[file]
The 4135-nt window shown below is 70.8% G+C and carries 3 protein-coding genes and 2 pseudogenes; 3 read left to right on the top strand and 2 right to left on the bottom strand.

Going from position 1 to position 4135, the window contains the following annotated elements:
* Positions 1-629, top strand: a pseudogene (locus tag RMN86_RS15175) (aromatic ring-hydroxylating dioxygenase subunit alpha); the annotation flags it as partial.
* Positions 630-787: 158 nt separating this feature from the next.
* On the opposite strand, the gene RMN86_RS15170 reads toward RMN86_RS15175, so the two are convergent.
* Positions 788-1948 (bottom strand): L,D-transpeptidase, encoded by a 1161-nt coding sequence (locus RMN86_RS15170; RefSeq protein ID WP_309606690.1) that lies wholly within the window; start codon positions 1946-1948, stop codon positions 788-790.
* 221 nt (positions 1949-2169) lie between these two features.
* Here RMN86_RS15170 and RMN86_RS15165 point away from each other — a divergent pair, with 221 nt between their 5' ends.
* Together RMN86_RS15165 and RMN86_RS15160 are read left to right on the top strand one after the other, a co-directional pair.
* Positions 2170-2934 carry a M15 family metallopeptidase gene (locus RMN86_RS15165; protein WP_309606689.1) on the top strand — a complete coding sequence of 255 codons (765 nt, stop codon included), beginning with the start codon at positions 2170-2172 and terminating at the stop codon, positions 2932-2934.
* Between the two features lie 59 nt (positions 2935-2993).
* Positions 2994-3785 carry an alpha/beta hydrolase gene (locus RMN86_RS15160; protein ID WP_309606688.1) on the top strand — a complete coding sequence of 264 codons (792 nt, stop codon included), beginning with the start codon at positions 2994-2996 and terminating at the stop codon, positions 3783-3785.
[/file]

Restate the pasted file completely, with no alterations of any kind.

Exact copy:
The 4135-nt window shown below is 70.8% G+C and carries 3 protein-coding genes and 2 pseudogenes; 3 read left to right on the top strand and 2 right to left on the bottom strand.

Going from position 1 to position 4135, the window contains the following annotated elements:
* Positions 1-629, top strand: a pseudogene (locus tag RMN86_RS15175) (aromatic ring-hydroxylating dioxygenase subunit alpha); the annotation flags it as partial.
* Positions 630-787: 158 nt separating this feature from the next.
* On the opposite strand, the gene RMN86_RS15170 reads toward RMN86_RS15175, so the two are convergent.
* Positions 788-1948 (bottom strand): L,D-transpeptidase, encoded by a 1161-nt coding sequence (locus RMN86_RS15170; RefSeq protein ID WP_309606690.1) that lies wholly within the window; start codon positions 1946-1948, stop codon positions 788-790.
* 221 nt (positions 1949-2169) lie between these two features.
* Here RMN86_RS15170 and RMN86_RS15165 point away from each other — a divergent pair, with 221 nt between their 5' ends.
* Together RMN86_RS15165 and RMN86_RS15160 are read left to right on the top strand one after the other, a co-directional pair.
* Positions 2170-2934 carry a M15 family metallopeptidase gene (locus RMN86_RS15165; protein WP_309606689.1) on the top strand — a complete coding sequence of 255 codons (765 nt, stop codon included), beginning with the start codon at positions 2170-2172 and terminating at the stop codon, positions 2932-2934.
* Between the two features lie 59 nt (positions 2935-2993).
* Positions 2994-3785 carry an alpha/beta hydrolase gene (locus RMN86_RS15160; protein ID WP_309606688.1) on the top strand — a complete coding sequence of 264 codons (792 nt, stop codon included), beginning with the start codon at positions 2994-2996 and terminating at the stop codon, positions 3783-3785.